If you think a hay analysis is just something else unnecessary to waste your money on, please reconsider.
The dairy and beef industry has been utilizing hay analyses since the 1800s. Why? Because it saves them money through maximized milk production, peak reproductive efficiency, best growth rates, fewer infections, less diarrhea, better response to vaccinations, higher meat, hide and milk quality and strong, sound hooves.
Part of the analysis gives information on protein, calories, fiber, fat and simple carbohydrates. Equally, if not more, important is the mineral information.
Even if you don’t pay much attention to it, you probably wouldn’t feel comfortable buying a bagged feed for your horse that did not have an analysis. You trust something labeled for horses to be appropriate for horses. However, for most horses that bagged feed is no more than 25% of their diet. What about the rest of it? The hay is introducing a host of potential deficiencies, excesses and imbalances into the major portion of your horse’s diet.
Everyone has heard the precautions to not feed pets table food because it could upset the careful balance achieved in their pet food. Why then do you feel comfortable giving your horse a diet that is 75% nutritionally unknown?
Feeding a supplemented feed or using a “balancer” does not mean all problems are solved. These help bring the totals for individual minerals closer to their minimal requirements but more often than not are unable to correct significant mineral imbalances. Because minerals compete for absorption, even a mineral that is at its minimum requirement can be crowded out enough to cause a deficiency.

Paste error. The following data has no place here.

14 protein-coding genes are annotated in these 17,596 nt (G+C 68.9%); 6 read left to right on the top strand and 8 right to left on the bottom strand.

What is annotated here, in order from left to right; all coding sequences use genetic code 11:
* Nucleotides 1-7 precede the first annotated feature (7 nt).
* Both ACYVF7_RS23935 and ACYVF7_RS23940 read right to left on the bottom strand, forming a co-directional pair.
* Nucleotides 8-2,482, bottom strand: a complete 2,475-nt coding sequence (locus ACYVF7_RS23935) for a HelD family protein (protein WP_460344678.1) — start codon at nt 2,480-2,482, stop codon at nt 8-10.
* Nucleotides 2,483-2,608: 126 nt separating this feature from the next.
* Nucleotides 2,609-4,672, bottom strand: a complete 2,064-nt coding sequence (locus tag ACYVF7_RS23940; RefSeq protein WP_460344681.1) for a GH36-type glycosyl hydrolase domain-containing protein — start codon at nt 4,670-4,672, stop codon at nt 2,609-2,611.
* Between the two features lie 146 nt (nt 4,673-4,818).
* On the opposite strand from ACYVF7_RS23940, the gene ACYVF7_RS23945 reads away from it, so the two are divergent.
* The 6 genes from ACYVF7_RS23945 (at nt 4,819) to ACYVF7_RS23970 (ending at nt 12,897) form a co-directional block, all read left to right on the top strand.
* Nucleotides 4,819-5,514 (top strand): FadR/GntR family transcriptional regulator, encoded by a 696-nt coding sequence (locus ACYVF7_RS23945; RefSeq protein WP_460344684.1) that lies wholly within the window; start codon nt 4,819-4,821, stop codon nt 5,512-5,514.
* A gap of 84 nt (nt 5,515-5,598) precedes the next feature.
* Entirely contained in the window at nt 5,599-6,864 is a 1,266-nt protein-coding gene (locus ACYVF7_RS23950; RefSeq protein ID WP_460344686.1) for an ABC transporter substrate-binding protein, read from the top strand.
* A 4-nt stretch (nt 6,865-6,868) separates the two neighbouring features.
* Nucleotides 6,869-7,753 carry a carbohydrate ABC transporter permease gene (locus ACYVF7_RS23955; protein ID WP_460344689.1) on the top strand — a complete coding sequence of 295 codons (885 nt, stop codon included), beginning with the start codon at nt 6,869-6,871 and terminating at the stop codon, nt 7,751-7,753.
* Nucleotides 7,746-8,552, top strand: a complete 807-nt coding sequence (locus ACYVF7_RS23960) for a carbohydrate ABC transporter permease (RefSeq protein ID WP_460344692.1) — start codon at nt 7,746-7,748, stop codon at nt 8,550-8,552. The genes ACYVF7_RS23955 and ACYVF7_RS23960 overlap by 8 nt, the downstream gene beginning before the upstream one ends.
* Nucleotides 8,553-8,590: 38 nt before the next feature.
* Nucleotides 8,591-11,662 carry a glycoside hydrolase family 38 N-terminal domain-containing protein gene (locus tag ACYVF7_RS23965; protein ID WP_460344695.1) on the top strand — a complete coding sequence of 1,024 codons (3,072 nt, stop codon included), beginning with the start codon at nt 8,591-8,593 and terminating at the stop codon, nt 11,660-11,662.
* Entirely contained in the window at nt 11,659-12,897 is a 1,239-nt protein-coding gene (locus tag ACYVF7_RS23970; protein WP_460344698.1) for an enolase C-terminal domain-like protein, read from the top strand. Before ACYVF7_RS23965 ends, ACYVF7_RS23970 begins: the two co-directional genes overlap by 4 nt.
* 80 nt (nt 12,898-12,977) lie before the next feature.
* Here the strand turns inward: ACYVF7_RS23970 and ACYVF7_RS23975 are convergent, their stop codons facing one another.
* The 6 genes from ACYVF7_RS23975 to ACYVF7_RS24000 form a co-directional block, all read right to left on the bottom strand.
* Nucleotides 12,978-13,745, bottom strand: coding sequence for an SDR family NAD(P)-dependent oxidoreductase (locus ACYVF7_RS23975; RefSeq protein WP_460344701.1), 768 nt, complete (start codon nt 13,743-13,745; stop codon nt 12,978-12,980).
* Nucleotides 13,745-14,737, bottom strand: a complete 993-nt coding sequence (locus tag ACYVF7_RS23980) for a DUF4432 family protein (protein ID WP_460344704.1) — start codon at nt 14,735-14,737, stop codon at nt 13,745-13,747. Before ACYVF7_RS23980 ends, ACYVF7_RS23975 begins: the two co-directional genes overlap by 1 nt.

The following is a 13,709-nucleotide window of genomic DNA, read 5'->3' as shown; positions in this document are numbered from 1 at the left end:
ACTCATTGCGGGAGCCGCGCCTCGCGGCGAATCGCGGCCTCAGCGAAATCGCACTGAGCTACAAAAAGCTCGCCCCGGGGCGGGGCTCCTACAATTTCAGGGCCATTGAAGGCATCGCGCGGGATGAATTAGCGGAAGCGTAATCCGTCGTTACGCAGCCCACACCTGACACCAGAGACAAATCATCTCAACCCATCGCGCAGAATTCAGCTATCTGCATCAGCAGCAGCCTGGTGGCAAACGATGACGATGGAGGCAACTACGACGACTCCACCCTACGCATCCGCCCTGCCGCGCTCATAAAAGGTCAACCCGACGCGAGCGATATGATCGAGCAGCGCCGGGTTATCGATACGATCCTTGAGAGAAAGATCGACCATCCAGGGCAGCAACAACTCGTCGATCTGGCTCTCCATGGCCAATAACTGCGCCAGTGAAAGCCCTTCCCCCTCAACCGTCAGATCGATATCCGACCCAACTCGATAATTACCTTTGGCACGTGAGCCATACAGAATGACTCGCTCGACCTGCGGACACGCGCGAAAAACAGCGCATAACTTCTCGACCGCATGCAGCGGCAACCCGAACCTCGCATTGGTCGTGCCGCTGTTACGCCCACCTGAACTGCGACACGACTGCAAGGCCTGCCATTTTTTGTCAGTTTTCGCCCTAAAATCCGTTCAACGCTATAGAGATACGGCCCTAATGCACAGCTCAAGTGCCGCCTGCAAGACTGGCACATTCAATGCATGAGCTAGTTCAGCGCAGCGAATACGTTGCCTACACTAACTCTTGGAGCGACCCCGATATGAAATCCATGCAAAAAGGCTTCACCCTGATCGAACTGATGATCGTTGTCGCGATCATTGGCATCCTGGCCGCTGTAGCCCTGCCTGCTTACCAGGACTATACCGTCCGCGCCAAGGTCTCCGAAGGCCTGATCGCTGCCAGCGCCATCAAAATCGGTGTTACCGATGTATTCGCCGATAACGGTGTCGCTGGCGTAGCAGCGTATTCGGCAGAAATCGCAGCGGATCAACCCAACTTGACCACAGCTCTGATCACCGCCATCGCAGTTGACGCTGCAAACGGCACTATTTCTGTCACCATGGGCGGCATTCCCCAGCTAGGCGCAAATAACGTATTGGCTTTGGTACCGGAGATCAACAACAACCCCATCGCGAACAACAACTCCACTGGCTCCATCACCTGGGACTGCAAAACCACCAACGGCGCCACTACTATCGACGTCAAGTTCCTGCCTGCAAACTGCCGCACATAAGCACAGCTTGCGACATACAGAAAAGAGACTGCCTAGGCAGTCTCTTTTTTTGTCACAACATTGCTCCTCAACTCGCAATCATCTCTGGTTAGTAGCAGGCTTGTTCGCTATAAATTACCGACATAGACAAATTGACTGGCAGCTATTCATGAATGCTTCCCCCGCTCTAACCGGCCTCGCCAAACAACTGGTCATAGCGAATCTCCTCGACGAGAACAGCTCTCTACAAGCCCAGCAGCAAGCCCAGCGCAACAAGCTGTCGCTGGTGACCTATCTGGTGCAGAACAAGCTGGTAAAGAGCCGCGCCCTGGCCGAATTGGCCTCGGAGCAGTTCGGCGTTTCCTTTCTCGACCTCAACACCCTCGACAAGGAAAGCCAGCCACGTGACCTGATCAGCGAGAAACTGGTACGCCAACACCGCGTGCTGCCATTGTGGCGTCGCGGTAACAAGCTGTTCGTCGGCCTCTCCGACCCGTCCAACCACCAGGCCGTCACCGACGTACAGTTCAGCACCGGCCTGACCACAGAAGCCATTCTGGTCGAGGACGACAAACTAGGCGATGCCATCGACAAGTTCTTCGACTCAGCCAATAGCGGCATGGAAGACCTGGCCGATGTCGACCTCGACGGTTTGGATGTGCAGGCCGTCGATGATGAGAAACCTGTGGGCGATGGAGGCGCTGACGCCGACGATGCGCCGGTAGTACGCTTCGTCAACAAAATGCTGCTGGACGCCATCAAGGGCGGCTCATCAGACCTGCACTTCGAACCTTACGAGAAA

These widespread deficiencies are a major reason why there is a flourishing market for hoof and coat supplements. They’re not going to kill the horse but impact every aspect of health including fertility, tendon and ligament, immunity to infections and wound healing.
Throwing a lot of supplements at the horse without knowing what is actually needed for your specific diet won’t fix the problem. There is a widespread but very mistaken impression that all alfalfa needs one set of minerals and all “grass” hays can be balanced by one supplement formula. The fact is that while all alfalfa has excessively high calcium, calcium in grass hay is variable and levels of all other minerals varies tremendously between individual hays. Factors include type and strain of hay, soil type, geographical location, rainfall, organic matter in the soil, stage of growth, type and amount of fertilizer or soil treatments such as liming.
The solution is simple. Get a hay analysis. If hay changes too frequently for that, at least research the regional figures for where the hay was grown. You will save by supplementing only what your horse truly needs and in the correct amount. The health benefits are tremendous.
Eleanor Kellon, VMD